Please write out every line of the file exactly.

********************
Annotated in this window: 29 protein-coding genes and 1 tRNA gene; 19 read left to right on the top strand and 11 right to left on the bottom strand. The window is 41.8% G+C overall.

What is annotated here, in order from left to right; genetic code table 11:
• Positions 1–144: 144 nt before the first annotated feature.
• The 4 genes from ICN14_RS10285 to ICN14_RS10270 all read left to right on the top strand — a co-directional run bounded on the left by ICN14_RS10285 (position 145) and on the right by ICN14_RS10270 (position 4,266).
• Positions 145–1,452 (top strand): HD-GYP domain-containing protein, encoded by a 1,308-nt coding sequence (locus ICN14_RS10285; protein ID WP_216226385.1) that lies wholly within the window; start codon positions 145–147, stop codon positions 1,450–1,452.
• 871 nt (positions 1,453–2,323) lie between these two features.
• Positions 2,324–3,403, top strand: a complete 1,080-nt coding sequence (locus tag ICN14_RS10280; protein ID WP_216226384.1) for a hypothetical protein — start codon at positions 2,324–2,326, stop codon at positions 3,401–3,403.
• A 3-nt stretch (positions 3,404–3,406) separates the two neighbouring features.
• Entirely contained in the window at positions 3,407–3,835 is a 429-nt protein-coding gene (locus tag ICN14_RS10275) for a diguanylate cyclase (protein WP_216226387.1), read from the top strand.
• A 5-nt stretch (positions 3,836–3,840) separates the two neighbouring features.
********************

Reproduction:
Annotated in this window: 29 protein-coding genes and 1 tRNA gene; 19 read left to right on the top strand and 11 right to left on the bottom strand. The window is 41.8% G+C overall.

What is annotated here, in order from left to right; genetic code table 11:
• Positions 1–144: 144 nt before the first annotated feature.
• The 4 genes from ICN14_RS10285 to ICN14_RS10270 all read left to right on the top strand — a co-directional run bounded on the left by ICN14_RS10285 (position 145) and on the right by ICN14_RS10270 (position 4,266).
• Positions 145–1,452 (top strand): HD-GYP domain-containing protein, encoded by a 1,308-nt coding sequence (locus ICN14_RS10285; protein ID WP_216226385.1) that lies wholly within the window; start codon positions 145–147, stop codon positions 1,450–1,452.
• 871 nt (positions 1,453–2,323) lie between these two features.
• Positions 2,324–3,403, top strand: a complete 1,080-nt coding sequence (locus tag ICN14_RS10280; protein ID WP_216226384.1) for a hypothetical protein — start codon at positions 2,324–2,326, stop codon at positions 3,401–3,403.
• A 3-nt stretch (positions 3,404–3,406) separates the two neighbouring features.
• Entirely contained in the window at positions 3,407–3,835 is a 429-nt protein-coding gene (locus tag ICN14_RS10275) for a diguanylate cyclase (protein WP_216226387.1), read from the top strand.
• A 5-nt stretch (positions 3,836–3,840) separates the two neighbouring features.